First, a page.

weekly wage....' The children and young persons, therefore, in all such cases may justifiably claim from the legislature, as a natural right,

that an exemption should be secured to them, from what destroys prematurely their physical strength, and lowers them in the scale of

intellectual and moral beings." [230] It was not, however, the misuse of parental authority that created the capitalistic exploitation,

whether direct or indirect, of children's labour; but, on the contrary, it was the capitalistic mode of exploitation which, by sweeping

away the economic basis of parental authority, made its exercise degenerate into a mischievous misuse of power. However terrible and

disgusting the dissolution, under the capitalist system, of the old family ties may appear, nevertheless, modern industry, by assigning as it

does an important part in the process of production, outside the domestic sphere, to women, to young persons, and to children of both

sexes, creates a new economic foundation for a higher form of the family and of the relations between the sexes. It is, of course, just as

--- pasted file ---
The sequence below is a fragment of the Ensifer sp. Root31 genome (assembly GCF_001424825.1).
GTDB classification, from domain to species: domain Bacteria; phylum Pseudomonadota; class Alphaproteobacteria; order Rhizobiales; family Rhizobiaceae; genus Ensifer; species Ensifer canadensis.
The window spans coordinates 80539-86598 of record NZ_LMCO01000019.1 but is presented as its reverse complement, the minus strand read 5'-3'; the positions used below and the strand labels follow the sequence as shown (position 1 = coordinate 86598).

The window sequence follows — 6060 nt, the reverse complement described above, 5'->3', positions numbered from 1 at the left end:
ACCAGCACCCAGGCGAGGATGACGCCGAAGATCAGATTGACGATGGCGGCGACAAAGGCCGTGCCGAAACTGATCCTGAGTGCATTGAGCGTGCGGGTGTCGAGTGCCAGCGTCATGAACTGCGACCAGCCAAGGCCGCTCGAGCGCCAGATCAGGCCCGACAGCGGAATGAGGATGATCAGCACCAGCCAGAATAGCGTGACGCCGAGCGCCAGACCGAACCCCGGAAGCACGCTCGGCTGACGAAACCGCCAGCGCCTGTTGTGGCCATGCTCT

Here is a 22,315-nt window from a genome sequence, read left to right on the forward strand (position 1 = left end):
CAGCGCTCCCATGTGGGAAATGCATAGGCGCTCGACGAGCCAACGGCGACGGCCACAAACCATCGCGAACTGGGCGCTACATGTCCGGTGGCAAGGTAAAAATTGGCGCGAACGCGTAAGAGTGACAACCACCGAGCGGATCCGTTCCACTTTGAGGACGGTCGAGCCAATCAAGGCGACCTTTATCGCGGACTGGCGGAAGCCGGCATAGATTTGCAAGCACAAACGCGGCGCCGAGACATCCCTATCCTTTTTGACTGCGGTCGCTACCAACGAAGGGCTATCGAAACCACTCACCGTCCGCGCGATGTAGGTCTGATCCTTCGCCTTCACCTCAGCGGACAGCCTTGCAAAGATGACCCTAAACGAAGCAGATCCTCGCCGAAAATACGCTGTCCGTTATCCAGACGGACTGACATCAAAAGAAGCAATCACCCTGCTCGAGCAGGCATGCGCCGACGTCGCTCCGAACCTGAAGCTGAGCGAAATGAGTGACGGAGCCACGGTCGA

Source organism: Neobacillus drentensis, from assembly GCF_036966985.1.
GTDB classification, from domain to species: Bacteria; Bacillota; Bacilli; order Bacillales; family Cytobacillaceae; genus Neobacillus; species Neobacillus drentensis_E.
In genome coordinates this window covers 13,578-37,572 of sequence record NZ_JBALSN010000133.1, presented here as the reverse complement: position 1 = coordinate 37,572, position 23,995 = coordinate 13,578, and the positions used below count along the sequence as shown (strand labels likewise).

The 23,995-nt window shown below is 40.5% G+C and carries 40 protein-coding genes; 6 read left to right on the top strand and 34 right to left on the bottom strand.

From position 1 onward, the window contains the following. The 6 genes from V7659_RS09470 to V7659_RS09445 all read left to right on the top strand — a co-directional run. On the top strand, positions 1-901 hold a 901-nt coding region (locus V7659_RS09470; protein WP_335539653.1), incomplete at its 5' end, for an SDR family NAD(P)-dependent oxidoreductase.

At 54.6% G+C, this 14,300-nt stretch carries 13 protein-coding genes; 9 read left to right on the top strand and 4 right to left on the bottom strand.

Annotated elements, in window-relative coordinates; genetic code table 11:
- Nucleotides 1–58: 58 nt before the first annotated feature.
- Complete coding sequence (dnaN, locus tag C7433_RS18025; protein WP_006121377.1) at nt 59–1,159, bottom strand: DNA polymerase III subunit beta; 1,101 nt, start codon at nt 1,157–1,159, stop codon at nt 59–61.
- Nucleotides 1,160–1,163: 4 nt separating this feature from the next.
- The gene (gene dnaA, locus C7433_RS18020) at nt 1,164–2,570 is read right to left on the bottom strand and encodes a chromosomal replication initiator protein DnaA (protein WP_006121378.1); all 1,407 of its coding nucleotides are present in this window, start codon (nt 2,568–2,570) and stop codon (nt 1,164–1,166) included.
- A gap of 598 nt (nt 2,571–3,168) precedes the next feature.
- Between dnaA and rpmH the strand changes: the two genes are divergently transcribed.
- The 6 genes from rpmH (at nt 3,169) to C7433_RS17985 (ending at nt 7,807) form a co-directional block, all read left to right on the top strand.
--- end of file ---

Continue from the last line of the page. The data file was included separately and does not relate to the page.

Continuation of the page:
absurd to hold the Teutonic-Christian form of the family to be absolute and final as it would be to apply that character to the ancient

Roman, the ancient Greek, or the Eastern forms which, moreover, taken together form a series in historical development. Moreover, it is

obvious that the fact of the collective working group being composed of individuals of both sexes and all ages, must necessarily, under

suitable conditions, become a source of humane development; although in its spontaneously developed, brutal, capitalistic form, where

the labourer exists for the process of production, and not the process of production for the labourer, that fact is a pestiferous source of

corruption and slavery. [231]

The necessity for a generalisation of the Factory Acts, for transforming them from an exceptional law relating to mechanical spinning

and weaving — those first creations of machinery — into a law affecting social production as a whole, arose, as we have seen, from the

mode in which Modern Industry was historically developed. In the rear of that industry, the traditional form of manufacture, of

handicraft, and of domestic industry, is entirely revolutionised; manufactures are constantly passing into the factory system, and

handicrafts into manufactures; and lastly, the spheres of handicraft and of the domestic industries become, in a, comparatively speaking,

wonderfully short time, dens of misery in which capitalistic exploitation obtains free play for the wildest excesses. There are two

circumstances that finally turn the scale: first, the constantly recurring experience that capital, so soon as it finds itself subject to legal

control at one point, compensates itself all the more recklessly at other points; [232] secondly, the cry of the capitalists for equality in the